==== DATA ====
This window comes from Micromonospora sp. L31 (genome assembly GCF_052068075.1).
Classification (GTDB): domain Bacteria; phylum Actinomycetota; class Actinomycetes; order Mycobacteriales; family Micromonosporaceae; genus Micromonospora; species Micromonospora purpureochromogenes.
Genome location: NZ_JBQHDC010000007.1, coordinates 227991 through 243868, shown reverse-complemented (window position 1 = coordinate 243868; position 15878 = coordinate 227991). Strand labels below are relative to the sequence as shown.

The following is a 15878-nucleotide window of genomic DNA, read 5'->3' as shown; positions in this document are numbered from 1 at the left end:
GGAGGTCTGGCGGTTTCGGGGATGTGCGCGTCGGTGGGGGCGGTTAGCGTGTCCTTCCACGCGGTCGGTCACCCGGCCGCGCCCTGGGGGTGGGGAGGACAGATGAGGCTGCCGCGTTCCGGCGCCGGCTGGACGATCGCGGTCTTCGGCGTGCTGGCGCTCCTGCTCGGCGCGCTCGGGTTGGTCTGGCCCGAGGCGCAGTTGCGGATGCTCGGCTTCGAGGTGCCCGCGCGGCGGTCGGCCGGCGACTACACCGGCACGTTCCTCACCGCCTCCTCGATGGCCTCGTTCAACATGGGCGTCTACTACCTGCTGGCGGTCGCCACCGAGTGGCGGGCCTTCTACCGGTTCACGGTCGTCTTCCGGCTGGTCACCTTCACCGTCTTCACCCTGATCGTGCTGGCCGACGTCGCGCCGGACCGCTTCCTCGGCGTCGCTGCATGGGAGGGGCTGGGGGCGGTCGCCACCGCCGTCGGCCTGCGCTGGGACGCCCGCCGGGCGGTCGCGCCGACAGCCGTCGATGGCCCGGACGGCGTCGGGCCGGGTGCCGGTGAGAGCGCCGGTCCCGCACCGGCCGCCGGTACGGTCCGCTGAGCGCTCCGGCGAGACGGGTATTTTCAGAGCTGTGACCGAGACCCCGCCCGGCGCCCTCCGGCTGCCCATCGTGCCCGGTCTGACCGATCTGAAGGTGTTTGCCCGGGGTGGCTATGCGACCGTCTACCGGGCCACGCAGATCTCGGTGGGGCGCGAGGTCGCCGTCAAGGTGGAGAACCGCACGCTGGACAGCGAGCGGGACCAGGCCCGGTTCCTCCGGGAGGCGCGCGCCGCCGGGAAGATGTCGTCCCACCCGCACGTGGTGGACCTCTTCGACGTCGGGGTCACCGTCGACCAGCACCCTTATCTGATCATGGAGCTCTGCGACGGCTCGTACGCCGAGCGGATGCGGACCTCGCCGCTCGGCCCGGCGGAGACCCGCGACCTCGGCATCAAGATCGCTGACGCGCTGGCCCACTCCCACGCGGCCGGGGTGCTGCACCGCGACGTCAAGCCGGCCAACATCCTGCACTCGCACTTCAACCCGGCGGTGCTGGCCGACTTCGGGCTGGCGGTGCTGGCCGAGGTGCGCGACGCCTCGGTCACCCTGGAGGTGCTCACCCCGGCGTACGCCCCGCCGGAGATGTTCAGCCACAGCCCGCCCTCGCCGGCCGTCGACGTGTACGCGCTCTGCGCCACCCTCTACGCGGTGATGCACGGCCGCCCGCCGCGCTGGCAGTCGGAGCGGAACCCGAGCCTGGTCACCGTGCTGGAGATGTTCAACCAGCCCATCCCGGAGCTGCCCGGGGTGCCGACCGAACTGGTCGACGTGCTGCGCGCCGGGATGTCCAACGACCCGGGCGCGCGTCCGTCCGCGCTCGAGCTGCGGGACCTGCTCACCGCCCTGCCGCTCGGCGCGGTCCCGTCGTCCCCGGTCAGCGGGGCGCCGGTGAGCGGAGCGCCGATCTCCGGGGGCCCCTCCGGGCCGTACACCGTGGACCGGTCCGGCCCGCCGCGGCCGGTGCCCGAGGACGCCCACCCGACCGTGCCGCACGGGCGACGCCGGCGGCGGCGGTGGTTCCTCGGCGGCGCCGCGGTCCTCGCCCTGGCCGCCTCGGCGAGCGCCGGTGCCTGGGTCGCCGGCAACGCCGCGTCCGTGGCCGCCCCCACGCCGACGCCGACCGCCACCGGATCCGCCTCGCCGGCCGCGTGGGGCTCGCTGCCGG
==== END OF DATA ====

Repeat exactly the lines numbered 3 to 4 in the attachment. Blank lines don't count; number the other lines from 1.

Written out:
Genome location: NZ_JBQHDC010000007.1, coordinates 227991 through 243868, shown reverse-complemented (window position 1 = coordinate 243868; position 15878 = coordinate 227991). Strand labels below are relative to the sequence as shown.

The following is a 15878-nucleotide window of genomic DNA, read 5'->3' as shown; positions in this document are numbered from 1 at the left end: